Read More

The case for self-publishing

Posted by on May 19, 2017 in Life in Writing | 0 comments

  Self-publishing is a bit of a polarizing topic. It does certainly have some shortcomings, but I feel that a lot of good writing gets overlooked due to its perceived stigma. I self-published my novella Hub City Survival six years ago. Would I have done things a little differently today? Absolutely–I don’t think anyone can say they didn’t make mistakes in their time, especially with a six-year gap in between. There are scenes I would have re-written altogether, there’s dialogue I would have scrapped and I certainly would hired someone to smash it down with a hammer. But I didn’t, and I’m okay with that. Here’s why: Hub City Survival wasn’t even supposed to get published. In fact, it just kind of popped out one day. I started writing it on DeviantArt and quickly gained a small following. It was a short project. As it gained popularity and reached its conclusion, I decided I wasn’t done with it, so I decided to compile it and sell it. Self-publishing Hub City Survival was never intended to be anything but a limited print run. But, luckily for me, it turned out to be a bit more than that. And, in fact, I keep telling myself I’ll do “one final order” of a batch of books… but every so often there’s a demand, and I end up ordering more! In the wake of the surprising amount of attention the novella got, I decided to try and gently nudge it in the direction of a few media outlets. One of these outlets was a small newspaper with a focus on independent music, local events, and some literature, so I figured I’d be a shoe-in–but I was surprised when I was met with “we don’t really do self-published books”. Of course, this is fine–they can write about whatever they please, and my book didn’t fit their criteria. But I found the focus on independent music and local arts contrasted with their rejection. Independent creators in other media were fine, but apparently writing can only be good if it’s pre-approved by an industry professional. If you post your stories online, nobody thinks twice. If you write a blog post, nobody thinks less of you. But when you decide to put them into print of your own volition? The conversation changes. For those of us whose ideas don’t direct toward a conventional reading audience, self-publishing is a viable option. For those of us who are niche writers, self-publishing is an excellent option. For those of us who don’t want their ideas to direct toward a specific audience, self-publishing is, arguably, the best option. And some people just like the freedom they’re allowed through self-publishing. Why is there such a difference between self-marketing written work versus other forms of craft or art? Please don’t get me wrong! I am extremely appreciative of all the reception Hub City Survival has gotten over the years, and I wouldn’t change anything–rejections included. These are merely questions I ask when I see the reactions when self-publishing is mentioned. I understand minor skepticism that surrounds self-publishing, especially when it comes to editing and re-writing. But, I also feel the self-publishing market has gotten a bad reputation, needlessly. My next book, Mushroom and Anchovy, is being crowdfunded through Inkshares which, essentially, is a self-publishing platform. If it reaches a certain amount of pre-orders, the book will be published through a professional publishing house, but I’m still the one directing the progress. I have developed an audience through Hub City Survival, which will help me with my campaign, and, in my opinion, can be a useful way for other writers to gauge interest in their projects. It is my hope that one day I will be able to professionally publish one of my books through a well-known house, but I don’t want to treat my little “misfit” projects like they’re inferior. They’re still projects I worked hard on and poured a lot of myself into. They still mean a lot to me. That’s Mushroom and Anchovy, that’s Hub City Survival. And that’s why they get self-published instead. Please follow and like...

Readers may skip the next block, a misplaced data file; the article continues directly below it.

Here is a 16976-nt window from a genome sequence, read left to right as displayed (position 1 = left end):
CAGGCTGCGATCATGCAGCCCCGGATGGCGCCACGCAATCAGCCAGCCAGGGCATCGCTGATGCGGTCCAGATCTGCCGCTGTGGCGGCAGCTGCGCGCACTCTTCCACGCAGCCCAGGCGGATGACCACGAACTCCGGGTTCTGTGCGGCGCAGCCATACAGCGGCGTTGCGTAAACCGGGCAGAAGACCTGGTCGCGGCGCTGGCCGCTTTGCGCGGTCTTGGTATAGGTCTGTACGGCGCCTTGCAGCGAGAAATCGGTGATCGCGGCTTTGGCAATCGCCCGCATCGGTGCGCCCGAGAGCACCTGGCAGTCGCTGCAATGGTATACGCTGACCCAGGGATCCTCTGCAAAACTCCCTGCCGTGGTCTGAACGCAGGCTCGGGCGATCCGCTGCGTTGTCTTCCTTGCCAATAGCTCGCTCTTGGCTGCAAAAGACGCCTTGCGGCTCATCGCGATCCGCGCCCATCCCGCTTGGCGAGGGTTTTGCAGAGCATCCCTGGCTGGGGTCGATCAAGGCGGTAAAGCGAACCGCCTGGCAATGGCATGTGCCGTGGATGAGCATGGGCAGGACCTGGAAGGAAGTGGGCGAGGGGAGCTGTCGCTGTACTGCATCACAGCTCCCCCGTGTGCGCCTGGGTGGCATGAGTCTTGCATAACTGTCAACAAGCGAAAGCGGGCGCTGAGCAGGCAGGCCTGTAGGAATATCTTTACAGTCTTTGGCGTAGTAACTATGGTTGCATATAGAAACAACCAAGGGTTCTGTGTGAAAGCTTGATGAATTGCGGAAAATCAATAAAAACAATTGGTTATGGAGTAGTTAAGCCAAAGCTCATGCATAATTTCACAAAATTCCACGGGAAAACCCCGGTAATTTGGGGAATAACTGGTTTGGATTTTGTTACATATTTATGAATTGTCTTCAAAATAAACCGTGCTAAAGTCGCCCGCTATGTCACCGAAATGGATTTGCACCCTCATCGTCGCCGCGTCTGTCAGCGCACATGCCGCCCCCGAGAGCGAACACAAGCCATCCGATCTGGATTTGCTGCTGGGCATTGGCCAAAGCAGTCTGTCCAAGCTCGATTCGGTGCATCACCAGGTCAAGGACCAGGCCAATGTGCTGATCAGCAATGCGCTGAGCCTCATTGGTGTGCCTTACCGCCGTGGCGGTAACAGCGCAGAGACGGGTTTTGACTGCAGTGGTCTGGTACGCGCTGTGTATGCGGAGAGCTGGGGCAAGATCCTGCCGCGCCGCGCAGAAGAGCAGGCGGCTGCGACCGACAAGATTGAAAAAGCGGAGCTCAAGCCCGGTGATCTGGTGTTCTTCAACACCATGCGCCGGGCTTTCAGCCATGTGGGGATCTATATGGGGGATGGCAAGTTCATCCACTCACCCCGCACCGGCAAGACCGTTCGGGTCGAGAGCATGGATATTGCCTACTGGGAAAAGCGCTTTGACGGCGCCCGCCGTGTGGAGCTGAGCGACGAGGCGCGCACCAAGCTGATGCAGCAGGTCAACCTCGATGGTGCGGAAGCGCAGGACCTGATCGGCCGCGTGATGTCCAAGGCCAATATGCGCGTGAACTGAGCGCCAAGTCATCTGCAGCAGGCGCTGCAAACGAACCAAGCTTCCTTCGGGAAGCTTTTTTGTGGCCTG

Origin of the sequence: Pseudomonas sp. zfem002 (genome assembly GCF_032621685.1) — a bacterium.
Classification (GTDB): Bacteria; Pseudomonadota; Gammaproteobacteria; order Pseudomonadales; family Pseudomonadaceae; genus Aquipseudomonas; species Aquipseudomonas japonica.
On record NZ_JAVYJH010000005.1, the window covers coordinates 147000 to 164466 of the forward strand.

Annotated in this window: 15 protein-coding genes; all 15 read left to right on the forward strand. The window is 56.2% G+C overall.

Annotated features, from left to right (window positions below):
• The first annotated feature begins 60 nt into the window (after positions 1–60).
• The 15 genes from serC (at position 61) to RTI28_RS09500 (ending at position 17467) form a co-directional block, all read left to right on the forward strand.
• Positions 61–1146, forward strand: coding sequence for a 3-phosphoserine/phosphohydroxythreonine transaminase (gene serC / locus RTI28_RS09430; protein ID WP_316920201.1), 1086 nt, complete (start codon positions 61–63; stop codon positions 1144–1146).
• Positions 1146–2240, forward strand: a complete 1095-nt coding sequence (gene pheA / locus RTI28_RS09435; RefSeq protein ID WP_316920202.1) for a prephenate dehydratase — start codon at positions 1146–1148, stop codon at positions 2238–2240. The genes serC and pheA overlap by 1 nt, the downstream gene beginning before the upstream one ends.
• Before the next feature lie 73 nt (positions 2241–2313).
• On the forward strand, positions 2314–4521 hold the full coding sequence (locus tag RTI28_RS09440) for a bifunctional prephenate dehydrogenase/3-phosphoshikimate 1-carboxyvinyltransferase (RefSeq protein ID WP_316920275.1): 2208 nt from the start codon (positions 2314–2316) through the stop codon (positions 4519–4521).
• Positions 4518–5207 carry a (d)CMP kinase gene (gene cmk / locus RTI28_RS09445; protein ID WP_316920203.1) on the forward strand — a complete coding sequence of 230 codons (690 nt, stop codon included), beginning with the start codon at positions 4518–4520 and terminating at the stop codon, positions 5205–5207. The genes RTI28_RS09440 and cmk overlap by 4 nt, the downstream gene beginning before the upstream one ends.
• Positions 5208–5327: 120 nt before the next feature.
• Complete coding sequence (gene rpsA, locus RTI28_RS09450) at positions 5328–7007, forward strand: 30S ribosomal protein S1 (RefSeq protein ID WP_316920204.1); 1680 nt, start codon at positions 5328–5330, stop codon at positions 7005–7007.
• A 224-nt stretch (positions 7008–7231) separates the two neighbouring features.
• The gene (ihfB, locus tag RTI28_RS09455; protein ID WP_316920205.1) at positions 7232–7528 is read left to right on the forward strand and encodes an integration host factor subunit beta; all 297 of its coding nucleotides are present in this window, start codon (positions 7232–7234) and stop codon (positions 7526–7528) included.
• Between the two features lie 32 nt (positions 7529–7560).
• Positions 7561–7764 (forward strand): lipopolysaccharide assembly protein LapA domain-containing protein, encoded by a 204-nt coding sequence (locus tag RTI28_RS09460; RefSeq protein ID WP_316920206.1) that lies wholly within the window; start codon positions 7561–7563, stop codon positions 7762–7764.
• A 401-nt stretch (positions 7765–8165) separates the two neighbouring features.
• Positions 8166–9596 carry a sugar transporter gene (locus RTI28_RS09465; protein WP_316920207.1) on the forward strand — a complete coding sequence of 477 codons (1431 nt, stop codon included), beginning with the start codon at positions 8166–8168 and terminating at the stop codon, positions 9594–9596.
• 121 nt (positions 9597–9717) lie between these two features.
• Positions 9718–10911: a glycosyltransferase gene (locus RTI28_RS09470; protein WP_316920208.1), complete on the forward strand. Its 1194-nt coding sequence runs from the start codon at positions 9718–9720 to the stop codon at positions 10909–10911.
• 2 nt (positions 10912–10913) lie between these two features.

Read More